Look at his little face!

If you try this, if you have better luck or any ideas or theories at all, please let me know in the comments here or on other social media. Until then, the mystery (of why little girls would want to trade pickled limes) remains.

Victorian Cooking

Victorian Cookbook: Mrs. Beeton’s “Very Good” Seed Cake

Jane Eyre

I only know that seed cake exists because of regency romance. Heroines are always eating it at breakfast time. Apparently, it also pops up in Jane Eyre when Miss Temple gives some to Jane and Helen Burns as a treat. I’d totally forgotten this detail, though.

I used a scaled down version of Mrs. Beeton’s recipe but, for fun, here’s the original:

Ingredients for a very good seed cake:

1 lb of butter, 6 eggs, 3/4 lb of sifted sugar, pounded mace to taste, Grated nutmeg to taste, 1 lb flour, 3/4 oz caraway seeds, 1 wine-glassful of brandy

Method:

Beat the butter to a cream; dredge in the flour; add the sugar, mace, nutmeg, and caraway seeds, and mix these ingredients well together. Whisk the eggs, stir to them the brandy, and beat the cake again for ten minutes. Put it into a tinned lined with buttered paper. and bake it from 1 1/2 to 2 hours.

Mrs Beeton estimates the cost of all this to be 2s. 6d.

However:

Because I wanted to make a smaller cake, I decided to use the measurements and cooking time from this book, which adapts Mrs. Beeton’s recipes for “the modern kitchen,” but still use Mrs. Beeton’s instructions. Spoiler: Mrs. Beeton knows her stuff. This cake is “very good” just as she promised.

Ingredients for “a very good” 1 kg loaf seed cake:

230 g butter,

200g caster sugar

3 medium eggs

75 ml brandy

200 g self-raising flour, sifted

1 tsp caraway seeds

Pinch of ground mace

Pinch of nutmeg

What to do:

Preheat the oven to 160C.

Cream the butter, but then forgot which method you’re meant to follow and add the sugar next. Sorry, Mrs. Beeton.

Mrs. Beeton frowns upon creaming the butter and sugar together. Shame on me!

Sift the flour in, then add the spices:

Back on track!

In a small bowl, whisk the eggs, then stir in the brandy. Add to the other ingredients.

Beat the cake, though not actually for ten minutes because I forgot which method again. It would have been boring anyway. I stopped as soon as it started looking like cake batter, but feel free to follow Mrs. Beeton’s instructions to the letter. She’s probably watching.

Pour batter into the loaf tin.

Seems to be going pretty well so far…

Place in the centre of the oven for 40 minutes, then reduce the heat to 150C and bake for a further 25 minutes. Honestly, it looked a “deep, golden brown” at this point, just like the book said, but I got scared, so I covered it in foil and put it back in for another 10 minutes.

What witchcraft is this?

I can’t tell you how good this smelt while cooking. The sweet, spicy, boozy fragrance permeated the house. It was so comforting!

We let it cool completely, I cut a slice, and asked Mr. Bennet to take a photo. He misunderstood (ha!), took a massive bite, and proceeded to make a lot of inappropriate noises. He didn’t quite reenact the diner scene from When Harry Met Sally, but it was close.

It smelt like brandy-laced heaven!

8 yr old arrived and took a bite. And he…liked it and even wanted more. This is the first Victorian recipe he’s approved of, so that should tell you something.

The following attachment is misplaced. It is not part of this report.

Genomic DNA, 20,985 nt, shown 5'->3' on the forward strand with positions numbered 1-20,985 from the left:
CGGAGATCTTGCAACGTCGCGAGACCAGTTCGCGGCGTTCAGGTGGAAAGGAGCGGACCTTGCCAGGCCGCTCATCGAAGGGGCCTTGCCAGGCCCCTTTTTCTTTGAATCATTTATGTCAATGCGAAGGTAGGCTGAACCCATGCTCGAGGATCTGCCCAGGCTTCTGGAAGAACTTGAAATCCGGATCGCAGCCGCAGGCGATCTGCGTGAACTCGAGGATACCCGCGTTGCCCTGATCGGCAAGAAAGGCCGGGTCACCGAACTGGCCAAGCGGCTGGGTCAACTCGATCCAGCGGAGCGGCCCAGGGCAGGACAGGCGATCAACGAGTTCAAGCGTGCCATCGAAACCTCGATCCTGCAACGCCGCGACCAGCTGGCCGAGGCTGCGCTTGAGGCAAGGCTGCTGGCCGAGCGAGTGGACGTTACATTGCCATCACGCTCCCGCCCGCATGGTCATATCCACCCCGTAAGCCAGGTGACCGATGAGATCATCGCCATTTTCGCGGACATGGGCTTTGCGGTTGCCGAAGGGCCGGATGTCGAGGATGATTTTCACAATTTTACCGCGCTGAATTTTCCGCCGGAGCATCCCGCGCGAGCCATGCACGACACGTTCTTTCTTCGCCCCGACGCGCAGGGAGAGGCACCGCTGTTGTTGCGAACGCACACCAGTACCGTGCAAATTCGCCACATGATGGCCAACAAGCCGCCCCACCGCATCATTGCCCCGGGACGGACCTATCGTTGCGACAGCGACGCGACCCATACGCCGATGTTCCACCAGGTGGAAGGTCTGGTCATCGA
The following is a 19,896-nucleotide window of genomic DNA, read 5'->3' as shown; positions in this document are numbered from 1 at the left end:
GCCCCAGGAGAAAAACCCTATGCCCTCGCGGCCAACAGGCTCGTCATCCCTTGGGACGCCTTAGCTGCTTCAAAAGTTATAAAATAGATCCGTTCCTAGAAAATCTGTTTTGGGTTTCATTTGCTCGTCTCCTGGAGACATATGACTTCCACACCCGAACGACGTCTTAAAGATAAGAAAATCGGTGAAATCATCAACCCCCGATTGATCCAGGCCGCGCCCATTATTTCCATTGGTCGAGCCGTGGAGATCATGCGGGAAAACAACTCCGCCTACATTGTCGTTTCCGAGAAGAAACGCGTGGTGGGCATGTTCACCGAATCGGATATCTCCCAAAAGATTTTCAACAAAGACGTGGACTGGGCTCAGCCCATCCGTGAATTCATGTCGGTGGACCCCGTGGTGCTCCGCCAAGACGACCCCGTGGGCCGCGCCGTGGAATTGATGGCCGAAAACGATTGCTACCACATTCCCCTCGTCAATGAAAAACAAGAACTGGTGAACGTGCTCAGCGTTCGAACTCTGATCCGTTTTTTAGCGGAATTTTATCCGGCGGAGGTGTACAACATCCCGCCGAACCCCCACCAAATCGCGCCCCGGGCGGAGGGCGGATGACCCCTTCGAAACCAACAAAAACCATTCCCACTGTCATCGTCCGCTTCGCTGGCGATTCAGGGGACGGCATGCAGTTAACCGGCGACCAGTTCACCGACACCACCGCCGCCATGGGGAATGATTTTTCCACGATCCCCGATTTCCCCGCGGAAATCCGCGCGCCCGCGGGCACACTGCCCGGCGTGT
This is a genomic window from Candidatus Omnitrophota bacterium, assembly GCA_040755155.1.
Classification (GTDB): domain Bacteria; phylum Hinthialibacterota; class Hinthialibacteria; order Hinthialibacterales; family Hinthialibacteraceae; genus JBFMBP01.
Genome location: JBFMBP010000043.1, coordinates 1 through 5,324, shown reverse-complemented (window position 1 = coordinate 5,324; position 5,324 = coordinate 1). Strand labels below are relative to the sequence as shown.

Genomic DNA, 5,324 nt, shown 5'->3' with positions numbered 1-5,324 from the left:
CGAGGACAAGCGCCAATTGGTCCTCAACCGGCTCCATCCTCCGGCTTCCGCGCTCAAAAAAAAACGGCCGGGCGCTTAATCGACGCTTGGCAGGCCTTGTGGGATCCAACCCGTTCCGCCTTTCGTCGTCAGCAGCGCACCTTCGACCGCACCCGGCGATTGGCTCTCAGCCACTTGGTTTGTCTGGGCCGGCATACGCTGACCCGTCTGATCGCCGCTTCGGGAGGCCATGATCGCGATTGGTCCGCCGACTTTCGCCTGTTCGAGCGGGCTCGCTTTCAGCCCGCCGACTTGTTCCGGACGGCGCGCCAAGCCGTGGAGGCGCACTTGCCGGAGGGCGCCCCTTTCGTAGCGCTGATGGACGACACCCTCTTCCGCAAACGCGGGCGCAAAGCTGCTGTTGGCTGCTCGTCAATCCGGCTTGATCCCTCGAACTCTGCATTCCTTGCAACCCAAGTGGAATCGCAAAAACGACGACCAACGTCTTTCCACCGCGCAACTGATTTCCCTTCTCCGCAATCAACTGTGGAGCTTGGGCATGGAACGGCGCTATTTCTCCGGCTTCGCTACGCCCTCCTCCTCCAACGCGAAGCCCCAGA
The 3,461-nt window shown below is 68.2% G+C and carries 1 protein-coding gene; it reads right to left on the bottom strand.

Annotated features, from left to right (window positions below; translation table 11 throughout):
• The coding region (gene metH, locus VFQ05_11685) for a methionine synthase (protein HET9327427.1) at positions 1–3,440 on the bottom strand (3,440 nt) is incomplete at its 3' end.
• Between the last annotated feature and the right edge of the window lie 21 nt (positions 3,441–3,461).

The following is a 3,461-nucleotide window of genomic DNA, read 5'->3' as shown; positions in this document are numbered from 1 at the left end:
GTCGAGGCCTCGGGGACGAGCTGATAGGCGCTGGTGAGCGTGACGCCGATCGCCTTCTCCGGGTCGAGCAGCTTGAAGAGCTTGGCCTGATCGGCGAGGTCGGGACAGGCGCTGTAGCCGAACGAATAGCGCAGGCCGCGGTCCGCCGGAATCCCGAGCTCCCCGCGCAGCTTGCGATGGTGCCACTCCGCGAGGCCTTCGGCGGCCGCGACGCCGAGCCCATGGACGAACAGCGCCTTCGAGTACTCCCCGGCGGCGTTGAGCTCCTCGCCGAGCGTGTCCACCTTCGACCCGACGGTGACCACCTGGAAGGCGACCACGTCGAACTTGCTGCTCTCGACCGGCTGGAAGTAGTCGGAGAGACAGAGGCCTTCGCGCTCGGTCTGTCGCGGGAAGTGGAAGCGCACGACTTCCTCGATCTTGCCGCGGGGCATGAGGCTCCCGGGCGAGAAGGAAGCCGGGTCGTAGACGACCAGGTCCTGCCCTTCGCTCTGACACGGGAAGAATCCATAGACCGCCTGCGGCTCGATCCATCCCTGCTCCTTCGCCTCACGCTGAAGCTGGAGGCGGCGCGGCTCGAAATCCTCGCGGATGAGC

15 yr old didn’t like it because he dislikes the taste of alcohol, even in cooking. It’s not “his thing.”

I thought it was amazing. I would marry this cake. Seriously, Mrs. Beeton was on to something here.

In short, you should totally try this.

Victorian Cooking

Victorian Cookbook: Syllabub

I thought I knew what syllabub was. A cool, creamy dessert usually eaten by historical romance heroines at a ball or rout.

But then I read Mrs. Beeton’s recipe…

Mrs. Beeton, author of “Mrs. Beeton’s Book of Houehold Management” (1860)

1 pint sherry or white wine,

1/2 grated nutmeg

Sugar to taste

1 1/2 pints milk

And, confusingly, she then says:

clouted cream may be held on the top…and a little brandy may be added to the wine before the milk is put in. …Warm milk may be poured on from a spouted jug…but it must be held very high.”

The penny suddenly dropped. It’s a drink! A sort of cloudy wine punch with a head or layer of cream on top. The dessert version was based on the drink and became popular in the eighteenth century. I just needed to substitute cream for milk.

Here’s what I used:

200 ml of white wine

Pinch of nutmeg

1/8 cup of sugar (I don’t like things too sweet, so you may want to increase this)

300 ml of double cream

The Method:

Put the wine, nutmeg, and sugar in a bowl. Don’t do what I did and use the prosecco that you think has gone flat only to whimper when you realize it was still fizzy after all and you could have drunk it. Just some words for the wise.

Perfectly good Prosecco now adulterated with nutmeg and sugar 🙁

Whisk it, then add the cream, and whisk again for bloody ages until your arm feels like it might fall off and the cream forms soft peaks. Or cheat and use an electric whisk. Mrs. Beeton won’t mind and you’ll be done in about 2 minutes.

Transfer between four or more wine glasses until you end up with about 6 of these:

Mrs. Beeton inspired white wine syllabubs

I don’t know what’s happening because these look quite… nice?

Leave somewhere cool for several hours. Full disclosure, I decided not to get too “method” and stuck mine in the fridge.

When they’re ready, bring in your test subjects.

Verdict:

Well, this was a surprise! My hopes weren’t high but Mr Bennet and I ate all of ours. It’s creamy with a delicate white wine taste at first but, the closer you get to the bottom, the boozier it gets. Extremely yummy. Syllabub for the win!

8 yr old tried a speck and pronounced it disgusting but he shouldn’t be having it anyway.

15 yr old liked this and wants a whole one tomorrow. Might let him, might eat it myself.